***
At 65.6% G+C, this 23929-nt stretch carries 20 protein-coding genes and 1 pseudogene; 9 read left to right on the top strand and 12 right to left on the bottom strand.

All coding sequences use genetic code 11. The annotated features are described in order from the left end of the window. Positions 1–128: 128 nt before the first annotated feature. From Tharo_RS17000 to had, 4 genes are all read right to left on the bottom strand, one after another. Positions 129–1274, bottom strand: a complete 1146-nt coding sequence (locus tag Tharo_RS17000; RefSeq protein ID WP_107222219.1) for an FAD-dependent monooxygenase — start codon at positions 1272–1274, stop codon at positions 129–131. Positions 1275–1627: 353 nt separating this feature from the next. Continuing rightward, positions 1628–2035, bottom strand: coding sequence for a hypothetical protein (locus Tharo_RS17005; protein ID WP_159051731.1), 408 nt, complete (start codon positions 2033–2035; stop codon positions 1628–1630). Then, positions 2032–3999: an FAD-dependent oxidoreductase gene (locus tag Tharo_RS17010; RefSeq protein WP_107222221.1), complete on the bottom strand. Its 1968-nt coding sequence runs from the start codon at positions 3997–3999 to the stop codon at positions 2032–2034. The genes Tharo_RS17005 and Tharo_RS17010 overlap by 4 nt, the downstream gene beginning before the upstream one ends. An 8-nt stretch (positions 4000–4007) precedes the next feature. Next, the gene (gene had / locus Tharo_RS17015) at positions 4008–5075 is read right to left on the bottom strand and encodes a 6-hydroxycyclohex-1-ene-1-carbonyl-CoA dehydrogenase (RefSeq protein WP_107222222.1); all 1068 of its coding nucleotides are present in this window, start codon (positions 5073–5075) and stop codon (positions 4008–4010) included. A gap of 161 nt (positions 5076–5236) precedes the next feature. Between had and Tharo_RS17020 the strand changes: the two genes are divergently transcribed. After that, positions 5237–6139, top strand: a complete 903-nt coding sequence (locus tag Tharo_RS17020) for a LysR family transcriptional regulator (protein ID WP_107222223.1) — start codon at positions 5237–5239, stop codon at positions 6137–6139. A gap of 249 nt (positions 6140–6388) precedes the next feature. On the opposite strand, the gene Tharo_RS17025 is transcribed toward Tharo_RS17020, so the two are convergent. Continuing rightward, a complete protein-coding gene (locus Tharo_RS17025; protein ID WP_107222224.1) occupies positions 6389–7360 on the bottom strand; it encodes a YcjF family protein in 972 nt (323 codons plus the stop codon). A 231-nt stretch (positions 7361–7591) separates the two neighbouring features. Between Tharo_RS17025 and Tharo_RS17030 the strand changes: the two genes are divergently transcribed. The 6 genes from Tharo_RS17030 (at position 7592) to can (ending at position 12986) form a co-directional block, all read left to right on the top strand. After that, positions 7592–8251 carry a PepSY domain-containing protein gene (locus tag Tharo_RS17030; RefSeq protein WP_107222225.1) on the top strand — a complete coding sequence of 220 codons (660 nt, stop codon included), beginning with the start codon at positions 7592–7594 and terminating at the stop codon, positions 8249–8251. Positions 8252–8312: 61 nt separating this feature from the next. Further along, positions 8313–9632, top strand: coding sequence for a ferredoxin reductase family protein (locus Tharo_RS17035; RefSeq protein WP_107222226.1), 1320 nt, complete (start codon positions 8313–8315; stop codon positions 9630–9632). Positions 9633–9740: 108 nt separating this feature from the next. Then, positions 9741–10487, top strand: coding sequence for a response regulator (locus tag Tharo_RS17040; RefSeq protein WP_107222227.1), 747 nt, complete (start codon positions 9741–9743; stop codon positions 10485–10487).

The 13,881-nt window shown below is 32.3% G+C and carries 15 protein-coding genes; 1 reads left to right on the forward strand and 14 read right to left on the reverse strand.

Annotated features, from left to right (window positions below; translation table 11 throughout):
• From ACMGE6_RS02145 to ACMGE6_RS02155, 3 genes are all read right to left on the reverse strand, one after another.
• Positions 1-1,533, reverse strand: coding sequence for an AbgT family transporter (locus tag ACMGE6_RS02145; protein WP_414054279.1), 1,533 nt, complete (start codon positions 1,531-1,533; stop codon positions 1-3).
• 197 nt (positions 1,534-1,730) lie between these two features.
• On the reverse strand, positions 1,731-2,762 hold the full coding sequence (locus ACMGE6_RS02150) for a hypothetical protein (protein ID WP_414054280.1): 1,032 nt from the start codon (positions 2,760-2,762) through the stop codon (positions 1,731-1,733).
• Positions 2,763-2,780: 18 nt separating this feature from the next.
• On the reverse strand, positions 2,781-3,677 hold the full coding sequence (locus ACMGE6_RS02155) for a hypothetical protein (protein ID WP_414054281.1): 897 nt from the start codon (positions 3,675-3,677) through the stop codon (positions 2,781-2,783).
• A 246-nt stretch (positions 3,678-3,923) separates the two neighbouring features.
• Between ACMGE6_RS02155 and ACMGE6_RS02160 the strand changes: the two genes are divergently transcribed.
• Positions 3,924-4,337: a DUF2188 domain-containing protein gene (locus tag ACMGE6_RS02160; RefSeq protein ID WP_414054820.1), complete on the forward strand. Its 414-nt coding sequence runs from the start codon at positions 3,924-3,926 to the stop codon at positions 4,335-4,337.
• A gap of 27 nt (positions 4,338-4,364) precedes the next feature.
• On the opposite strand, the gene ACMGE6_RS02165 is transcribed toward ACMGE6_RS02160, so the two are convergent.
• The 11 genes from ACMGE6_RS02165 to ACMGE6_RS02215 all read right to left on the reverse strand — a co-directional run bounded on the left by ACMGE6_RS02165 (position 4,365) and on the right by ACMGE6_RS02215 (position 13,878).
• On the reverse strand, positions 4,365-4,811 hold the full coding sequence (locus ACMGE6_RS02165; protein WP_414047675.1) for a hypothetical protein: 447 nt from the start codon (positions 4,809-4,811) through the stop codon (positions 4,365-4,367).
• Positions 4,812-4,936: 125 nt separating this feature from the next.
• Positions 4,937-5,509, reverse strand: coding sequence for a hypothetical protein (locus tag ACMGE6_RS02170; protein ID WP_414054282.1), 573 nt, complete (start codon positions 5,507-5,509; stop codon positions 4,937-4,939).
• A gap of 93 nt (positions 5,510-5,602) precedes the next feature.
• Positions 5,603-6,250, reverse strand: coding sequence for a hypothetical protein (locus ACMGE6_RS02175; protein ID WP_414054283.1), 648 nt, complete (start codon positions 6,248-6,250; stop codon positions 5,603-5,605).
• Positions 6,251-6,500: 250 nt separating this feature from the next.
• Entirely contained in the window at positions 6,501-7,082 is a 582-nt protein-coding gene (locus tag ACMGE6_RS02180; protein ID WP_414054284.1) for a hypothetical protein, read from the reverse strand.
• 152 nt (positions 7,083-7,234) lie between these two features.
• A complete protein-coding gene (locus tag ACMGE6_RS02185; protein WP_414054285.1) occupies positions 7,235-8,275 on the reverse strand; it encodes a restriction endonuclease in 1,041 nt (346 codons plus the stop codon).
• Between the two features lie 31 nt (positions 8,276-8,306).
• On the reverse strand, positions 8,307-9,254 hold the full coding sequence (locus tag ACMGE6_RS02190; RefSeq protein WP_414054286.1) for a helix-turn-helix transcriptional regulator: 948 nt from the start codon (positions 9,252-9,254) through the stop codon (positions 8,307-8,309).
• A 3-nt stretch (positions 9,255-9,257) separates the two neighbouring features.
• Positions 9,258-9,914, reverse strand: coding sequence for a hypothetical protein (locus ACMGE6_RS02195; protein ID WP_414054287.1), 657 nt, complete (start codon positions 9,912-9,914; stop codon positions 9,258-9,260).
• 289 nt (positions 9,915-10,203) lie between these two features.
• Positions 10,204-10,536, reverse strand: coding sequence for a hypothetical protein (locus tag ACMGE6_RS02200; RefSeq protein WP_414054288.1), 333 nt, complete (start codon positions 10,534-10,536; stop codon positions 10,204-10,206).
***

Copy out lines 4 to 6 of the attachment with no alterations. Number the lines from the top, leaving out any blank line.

Annotated features, from left to right (window positions below; translation table 11 throughout):
• From ACMGE6_RS02145 to ACMGE6_RS02155, 3 genes are all read right to left on the reverse strand, one after another.
• Positions 1-1,533, reverse strand: coding sequence for an AbgT family transporter (locus tag ACMGE6_RS02145; protein WP_414054279.1), 1,533 nt, complete (start codon positions 1,531-1,533; stop codon positions 1-3).